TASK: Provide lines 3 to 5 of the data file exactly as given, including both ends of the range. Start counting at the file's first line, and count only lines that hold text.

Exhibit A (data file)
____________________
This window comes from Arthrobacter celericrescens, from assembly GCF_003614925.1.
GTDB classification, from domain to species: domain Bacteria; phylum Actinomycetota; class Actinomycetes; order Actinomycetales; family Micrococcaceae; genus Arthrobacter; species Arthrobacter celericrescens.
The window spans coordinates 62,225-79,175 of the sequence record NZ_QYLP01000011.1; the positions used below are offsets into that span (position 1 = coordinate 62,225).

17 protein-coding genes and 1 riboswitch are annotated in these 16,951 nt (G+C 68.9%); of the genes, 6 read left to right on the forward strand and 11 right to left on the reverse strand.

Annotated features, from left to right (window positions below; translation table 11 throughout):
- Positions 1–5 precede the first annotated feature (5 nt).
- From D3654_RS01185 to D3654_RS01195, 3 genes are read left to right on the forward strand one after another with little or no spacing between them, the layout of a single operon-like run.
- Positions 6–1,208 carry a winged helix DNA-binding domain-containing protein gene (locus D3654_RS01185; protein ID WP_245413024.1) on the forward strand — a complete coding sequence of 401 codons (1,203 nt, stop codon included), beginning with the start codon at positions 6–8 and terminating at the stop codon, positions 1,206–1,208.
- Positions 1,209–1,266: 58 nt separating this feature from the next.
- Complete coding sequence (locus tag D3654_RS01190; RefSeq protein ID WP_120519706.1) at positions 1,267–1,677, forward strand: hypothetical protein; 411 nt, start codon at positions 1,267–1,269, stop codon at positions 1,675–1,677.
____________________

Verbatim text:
The window spans coordinates 62,225-79,175 of the sequence record NZ_QYLP01000011.1; the positions used below are offsets into that span (position 1 = coordinate 62,225).

17 protein-coding genes and 1 riboswitch are annotated in these 16,951 nt (G+C 68.9%); of the genes, 6 read left to right on the forward strand and 11 right to left on the reverse strand.

Annotated features, from left to right (window positions below; translation table 11 throughout):